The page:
If you want to relate this story to those who don't know a Cisco 3945 from a Cisco 870, try this analogy: Imagine that the state had received a grant to supply cars to officials in various towns and cities. These cars, perhaps 1,200 in all, are to be used for state activities such as transportation to meetings, site travel for state inspectors, and other mundane tasks.
The group responsible for procuring these cars sends an RFQ to a large car dealership, which responds with a quote for 1,200 Maseratis. The request is rubber stamped and paid for by the grant agency without anyone questioning why the state should be buying 1,200 luxury sports cars. Imagine the public furor when those cars hit the road.
I don't know the intricacies of West Virginia's network, nor do I know who was responsible for the design and implementation of the network itself. I think it's a reasonable guess that those who signed off on the uncontested, amazingly bloated quotes from Cisco were not the same people who were responsible for the network design and construction. If they were, they have even more explaining to do. The engineers at Cisco who came up with the quote have some questions coming to them too.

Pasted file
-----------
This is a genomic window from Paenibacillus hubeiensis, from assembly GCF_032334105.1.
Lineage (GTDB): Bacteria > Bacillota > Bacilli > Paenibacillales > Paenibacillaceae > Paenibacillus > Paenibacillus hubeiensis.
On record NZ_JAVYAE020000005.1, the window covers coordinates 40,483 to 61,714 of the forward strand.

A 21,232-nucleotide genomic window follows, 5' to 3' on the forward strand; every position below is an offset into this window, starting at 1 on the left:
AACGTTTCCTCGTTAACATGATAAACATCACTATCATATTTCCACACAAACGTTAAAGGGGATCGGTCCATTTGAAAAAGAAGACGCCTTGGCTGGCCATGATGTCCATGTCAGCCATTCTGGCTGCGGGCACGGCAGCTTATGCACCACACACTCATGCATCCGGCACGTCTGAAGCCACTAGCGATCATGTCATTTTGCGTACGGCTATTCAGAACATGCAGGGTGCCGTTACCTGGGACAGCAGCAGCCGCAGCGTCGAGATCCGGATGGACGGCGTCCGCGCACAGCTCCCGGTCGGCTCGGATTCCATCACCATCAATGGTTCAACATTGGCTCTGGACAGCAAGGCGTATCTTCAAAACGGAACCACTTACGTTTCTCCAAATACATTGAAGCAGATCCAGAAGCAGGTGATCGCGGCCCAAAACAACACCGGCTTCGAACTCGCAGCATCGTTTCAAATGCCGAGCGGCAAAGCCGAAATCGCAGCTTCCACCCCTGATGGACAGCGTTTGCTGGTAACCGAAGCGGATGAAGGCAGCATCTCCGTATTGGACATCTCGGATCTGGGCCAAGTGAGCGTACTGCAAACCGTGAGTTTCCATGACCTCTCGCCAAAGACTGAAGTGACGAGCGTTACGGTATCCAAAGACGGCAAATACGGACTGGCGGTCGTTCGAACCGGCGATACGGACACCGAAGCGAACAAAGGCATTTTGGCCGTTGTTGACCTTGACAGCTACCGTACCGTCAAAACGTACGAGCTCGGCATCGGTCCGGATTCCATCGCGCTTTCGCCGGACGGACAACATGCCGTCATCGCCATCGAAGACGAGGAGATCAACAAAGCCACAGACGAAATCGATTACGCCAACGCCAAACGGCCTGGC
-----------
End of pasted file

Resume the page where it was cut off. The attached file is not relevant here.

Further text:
There's talk of debarment of Cisco in West Virginia, which would mean that Cisco would be forbidden from bidding on future projects. I doubt anything so reasonable will ever come to pass, but perhaps the state can try to sell several hundred of those routers on eBay and get the routers it should've bought in the first place -- assuming they need routers for these locations at all. (I'm only partially kidding.)
If West Virginia had enlisted the assistance of a competent, independent network architect at any point during the design and procurement phase of this project, none of this would have happened. To an even reasonably skilled consultant, this quote and spec would have seemed absurd from the outset.
Unfortunately, this kind of budgetary disaster is still all too common when dealing with the "black magic" of large networks. Unless you know what you're talking about or hire someone who does, you have to trust the vendor to do the right thing. That's clearly not what Cisco had in mind for West Virginia.
This story, "Why you never let a vendor design your network," was originally published at InfoWorld.com. Read more of Paul Venezia's The Deep End blog at InfoWorld.com. For the latest business technology news, follow InfoWorld.com on Twitter.